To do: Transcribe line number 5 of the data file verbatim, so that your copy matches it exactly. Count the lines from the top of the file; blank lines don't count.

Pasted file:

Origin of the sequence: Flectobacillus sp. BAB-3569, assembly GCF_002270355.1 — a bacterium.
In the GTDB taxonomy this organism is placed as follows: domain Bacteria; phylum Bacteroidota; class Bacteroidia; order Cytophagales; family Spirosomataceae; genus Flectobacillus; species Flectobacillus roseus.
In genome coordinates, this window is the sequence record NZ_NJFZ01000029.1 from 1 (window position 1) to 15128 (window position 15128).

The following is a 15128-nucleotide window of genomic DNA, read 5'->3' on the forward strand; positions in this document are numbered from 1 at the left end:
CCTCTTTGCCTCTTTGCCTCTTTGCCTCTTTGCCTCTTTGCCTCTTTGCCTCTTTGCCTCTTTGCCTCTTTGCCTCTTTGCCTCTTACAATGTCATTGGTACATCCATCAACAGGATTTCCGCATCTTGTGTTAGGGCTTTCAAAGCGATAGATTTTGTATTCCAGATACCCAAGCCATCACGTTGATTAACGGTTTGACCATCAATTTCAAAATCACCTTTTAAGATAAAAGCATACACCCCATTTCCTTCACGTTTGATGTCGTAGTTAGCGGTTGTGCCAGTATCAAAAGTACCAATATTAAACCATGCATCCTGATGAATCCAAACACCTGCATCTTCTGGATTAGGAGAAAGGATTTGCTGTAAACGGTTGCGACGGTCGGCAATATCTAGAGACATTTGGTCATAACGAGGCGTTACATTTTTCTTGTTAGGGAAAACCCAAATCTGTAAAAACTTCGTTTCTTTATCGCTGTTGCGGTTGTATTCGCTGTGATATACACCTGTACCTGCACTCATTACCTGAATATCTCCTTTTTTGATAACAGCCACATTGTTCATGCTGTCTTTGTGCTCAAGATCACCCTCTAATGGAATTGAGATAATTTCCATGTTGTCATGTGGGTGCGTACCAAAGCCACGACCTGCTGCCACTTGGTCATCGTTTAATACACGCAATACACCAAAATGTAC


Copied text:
CCTCTTTGCCTCTTTGCCTCTTTGCCTCTTTGCCTCTTTGCCTCTTTGCCTCTTTGCCTCTTTGCCTCTTTGCCTCTTTGCCTCTTACAATGTCATTGGTACATCCATCAACAGGATTTCCGCATCTTGTGTTAGGGCTTTCAAAGCGATAGATTTTGTATTCCAGATACCCAAGCCATCACGTTGATTAACGGTTTGACCATCAATTTCAAAATCACCTTTTAAGATAAAAGCATACACCCCATTTCCTTCACGTTTGATGTCGTAGTTAGCGGTTGTGCCAGTATCAAAAGTACCAATATTAAACCATGCATCCTGATGAATCCAAACACCTGCATCTTCTGGATTAGGAGAAAGGATTTGCTGTAAACGGTTGCGACGGTCGGCAATATCTAGAGACATTTGGTCATAACGAGGCGTTACATTTTTCTTGTTAGGGAAAACCCAAATCTGTAAAAACTTCGTTTCTTTATCGCTGTTGCGGTTGTATTCGCTGTGATATACACCTGTACCTGCACTCATTACCTGAATATCTCCTTTTTTGATAACAGCCACATTGTTCATGCTGTCTTTGTGCTCAAGATCACCCTCTAATGGAATTGAGATAATTTCCATGTTGTCATGTGGGTGCGTACCAAAGCCACGACCTGCTGCCACTTGGTCATCGTTTAATACACGCAATACACCAAAATGTAC